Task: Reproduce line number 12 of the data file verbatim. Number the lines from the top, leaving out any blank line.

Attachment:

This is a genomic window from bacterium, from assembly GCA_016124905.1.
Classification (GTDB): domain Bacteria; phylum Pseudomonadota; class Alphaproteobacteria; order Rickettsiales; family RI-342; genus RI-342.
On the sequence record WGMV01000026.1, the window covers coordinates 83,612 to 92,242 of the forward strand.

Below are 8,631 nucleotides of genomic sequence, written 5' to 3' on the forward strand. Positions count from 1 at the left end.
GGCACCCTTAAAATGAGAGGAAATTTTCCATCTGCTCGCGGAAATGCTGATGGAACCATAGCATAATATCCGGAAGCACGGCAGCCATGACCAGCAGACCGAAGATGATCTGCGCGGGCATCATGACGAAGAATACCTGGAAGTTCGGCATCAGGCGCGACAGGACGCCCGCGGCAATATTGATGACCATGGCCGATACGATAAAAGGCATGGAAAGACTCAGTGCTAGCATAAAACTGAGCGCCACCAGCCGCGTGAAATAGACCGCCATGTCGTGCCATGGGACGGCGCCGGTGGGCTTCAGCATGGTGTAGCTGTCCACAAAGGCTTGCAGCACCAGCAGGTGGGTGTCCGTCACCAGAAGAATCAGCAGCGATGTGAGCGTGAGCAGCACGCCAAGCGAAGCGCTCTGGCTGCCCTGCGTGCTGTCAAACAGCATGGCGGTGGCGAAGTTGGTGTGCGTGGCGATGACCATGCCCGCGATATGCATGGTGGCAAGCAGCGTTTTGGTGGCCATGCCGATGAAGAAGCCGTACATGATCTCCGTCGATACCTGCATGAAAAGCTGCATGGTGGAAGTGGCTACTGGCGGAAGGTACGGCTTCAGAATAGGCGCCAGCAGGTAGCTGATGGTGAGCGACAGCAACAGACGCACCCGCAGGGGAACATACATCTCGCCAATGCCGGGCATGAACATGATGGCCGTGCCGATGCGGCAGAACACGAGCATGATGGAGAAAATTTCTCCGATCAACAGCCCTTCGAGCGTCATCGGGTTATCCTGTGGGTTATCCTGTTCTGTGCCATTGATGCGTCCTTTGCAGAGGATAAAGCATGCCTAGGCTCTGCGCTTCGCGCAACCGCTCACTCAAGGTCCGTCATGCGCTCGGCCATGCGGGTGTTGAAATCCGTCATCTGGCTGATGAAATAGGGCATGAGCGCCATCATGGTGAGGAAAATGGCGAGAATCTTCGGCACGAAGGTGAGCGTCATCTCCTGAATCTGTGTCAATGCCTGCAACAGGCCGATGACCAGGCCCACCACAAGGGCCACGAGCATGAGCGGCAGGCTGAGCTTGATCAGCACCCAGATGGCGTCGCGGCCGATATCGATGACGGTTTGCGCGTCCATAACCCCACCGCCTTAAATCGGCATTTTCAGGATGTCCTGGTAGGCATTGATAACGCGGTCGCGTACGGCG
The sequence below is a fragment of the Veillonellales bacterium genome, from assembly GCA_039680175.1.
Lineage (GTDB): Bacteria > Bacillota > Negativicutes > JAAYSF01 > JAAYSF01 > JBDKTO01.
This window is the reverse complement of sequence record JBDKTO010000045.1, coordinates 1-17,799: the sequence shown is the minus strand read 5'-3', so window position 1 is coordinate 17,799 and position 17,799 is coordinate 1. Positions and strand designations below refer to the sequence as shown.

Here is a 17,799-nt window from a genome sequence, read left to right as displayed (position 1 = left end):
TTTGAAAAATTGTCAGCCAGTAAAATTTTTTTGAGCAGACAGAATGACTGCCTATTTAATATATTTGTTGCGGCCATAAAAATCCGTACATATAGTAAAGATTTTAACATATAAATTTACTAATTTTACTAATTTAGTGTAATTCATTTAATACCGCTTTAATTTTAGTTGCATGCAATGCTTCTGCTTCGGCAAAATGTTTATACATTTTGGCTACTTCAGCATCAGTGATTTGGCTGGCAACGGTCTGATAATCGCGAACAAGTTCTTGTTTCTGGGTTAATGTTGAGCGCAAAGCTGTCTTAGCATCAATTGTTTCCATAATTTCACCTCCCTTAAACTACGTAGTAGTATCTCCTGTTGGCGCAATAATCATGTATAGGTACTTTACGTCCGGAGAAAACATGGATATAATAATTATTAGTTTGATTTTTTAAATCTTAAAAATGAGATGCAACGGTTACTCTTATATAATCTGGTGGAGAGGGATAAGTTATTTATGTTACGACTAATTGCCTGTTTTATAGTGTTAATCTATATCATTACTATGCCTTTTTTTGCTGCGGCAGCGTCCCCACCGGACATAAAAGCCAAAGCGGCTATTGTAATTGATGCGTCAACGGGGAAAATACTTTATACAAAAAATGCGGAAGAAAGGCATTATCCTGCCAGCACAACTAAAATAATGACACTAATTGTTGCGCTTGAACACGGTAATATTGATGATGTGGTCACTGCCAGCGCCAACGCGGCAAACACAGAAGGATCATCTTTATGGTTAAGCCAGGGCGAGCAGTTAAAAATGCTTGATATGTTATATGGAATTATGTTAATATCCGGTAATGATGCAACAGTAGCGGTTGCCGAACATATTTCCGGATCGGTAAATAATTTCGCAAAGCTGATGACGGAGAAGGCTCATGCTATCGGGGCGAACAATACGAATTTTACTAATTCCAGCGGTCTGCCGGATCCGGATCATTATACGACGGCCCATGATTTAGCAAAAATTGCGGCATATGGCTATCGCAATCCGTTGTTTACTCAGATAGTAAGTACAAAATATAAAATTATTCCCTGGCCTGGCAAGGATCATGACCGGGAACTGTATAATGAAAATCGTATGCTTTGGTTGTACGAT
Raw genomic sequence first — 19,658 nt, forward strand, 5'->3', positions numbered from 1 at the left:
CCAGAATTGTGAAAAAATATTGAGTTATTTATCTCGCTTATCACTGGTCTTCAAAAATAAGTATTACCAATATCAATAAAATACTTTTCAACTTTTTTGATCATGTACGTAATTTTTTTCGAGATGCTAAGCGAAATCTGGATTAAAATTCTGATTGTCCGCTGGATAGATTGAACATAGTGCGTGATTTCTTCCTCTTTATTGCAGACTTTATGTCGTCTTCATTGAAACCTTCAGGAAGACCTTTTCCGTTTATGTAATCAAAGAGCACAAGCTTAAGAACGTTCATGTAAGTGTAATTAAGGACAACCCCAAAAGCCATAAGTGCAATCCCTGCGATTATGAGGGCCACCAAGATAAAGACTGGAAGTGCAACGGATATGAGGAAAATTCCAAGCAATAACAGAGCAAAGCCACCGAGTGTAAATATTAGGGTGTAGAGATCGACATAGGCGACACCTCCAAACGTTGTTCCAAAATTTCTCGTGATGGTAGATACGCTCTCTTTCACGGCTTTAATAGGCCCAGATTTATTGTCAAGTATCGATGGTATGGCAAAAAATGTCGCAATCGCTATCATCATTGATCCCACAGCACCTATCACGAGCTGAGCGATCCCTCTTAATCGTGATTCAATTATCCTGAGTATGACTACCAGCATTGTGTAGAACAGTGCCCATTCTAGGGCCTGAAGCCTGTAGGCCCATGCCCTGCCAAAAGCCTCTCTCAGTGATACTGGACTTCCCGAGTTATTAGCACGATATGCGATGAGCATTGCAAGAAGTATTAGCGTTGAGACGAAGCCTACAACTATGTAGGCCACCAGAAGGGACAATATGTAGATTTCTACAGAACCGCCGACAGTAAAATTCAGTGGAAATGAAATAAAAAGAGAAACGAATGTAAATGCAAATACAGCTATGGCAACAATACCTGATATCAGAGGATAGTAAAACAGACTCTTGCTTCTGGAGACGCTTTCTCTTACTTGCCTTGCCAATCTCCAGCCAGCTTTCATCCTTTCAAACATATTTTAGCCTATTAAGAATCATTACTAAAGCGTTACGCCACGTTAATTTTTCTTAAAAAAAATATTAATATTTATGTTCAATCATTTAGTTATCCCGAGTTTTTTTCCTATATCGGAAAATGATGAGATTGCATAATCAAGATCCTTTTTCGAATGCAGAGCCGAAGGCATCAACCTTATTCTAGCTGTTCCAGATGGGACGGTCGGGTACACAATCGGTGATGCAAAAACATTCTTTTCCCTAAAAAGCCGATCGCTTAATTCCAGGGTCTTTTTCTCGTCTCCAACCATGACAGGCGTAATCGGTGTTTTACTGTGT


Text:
CCAGAATTGTGAAAAAATATTGAGTTATTTATCTCGCTTATCACTGGTCTTCAAAAATAAGTATTACCAATATCAATAAAATACTTTTCAACTTTTTTGATCATGTACGTAATTTTTTTCGAGATGCTAAGCGAAATCTGGATTAAAATTCTGATTGTCCGCTGGATAGATTGAACATAGTGCGTGATTTCTTCCTCTTTATTGCAGACTTTATGTCGTCTTCATTGAAACCTTCAGGAAGACCTTTTCCGTTTATGTAATCAAAGAGCACAAGCTTAAGAACGTTCATGTAAGTGTAATTAAGGACAACCCCAAAAGCCATAAGTGCAATCCCTGCGATTATGAGGGCCACCAAGATAAAGACTGGAAGTGCAACGGATATGAGGAAAATTCCAAGCAATAACAGAGCAAAGCCACCGAGTGTAAATATTAGGGTGTAGAGATCGACATAGGCGACACCTCCAAACGTTGTTCCAAAATTTCTCGTGATGGTAGATACGCTCTCTTTCACGGCTTTAATAGGCCCAGATTTATTGTCAAGTATCGATGGTATGGCAAAAAATGTCGCAATCGCTATCATCATTGATCCCACAGCACCTATCACGAGCTGAGCGATCCCTCTTAATCGTGATTCAATTATCCTGAGTATGACTACCAGCATTGTGTAGAACAGTGCCCATTCTAGGGCCTGAAGCCTGTAGGCCCATGCCCTGCCAAAAGCCTCTCTCAGTGATACTGGACTTCCCGAGTTATTAGCACGATATGCGATGAGCATTGCAAGAAGTATTAGCGTTGAGACGAAGCCTACAACTATGTAGGCCACCAGAAGGGACAATATGTAGATTTCTACAGAACCGCCGACAGTAAAATTCAGTGGAAATGAAATAAAAAGAGAAACGAATGTAAATGCAAATACAGCTATGGCAACAATACCTGATATCAGAGGATAGTAAAACAGACTCTTGCTTCTGGAGACGCTTTCTCTTACTTGCCTTGCCAATCTCCAGCCAGCTTTCATCCTTTCAAACATATTTTAGCCTATTAAGAATCATTACTAAAGCGTTACGCCACGTTAATTTTTCTTAAAAAAAATATTAATATTTATGTTCAATCATTTAGTTATCCCGAGTTTTTTTCCTATATCGGAAAATGATGAGATTGCATAATCAAGATCCTTTTTCGAATGCAGAGCCGAAGGCATCAACCTTATTCTAGCTGTTCCAGATGGGACGGTCGGGTACACAATCGGTGATGCAAAAACATTCTTTTCCCTAAAAAGCCGATCGCTTAATTCCAGGGTCTTTTTCTCGTCTCCAACCATGACAGGCGTAATCGGTGTTTTACTGTGT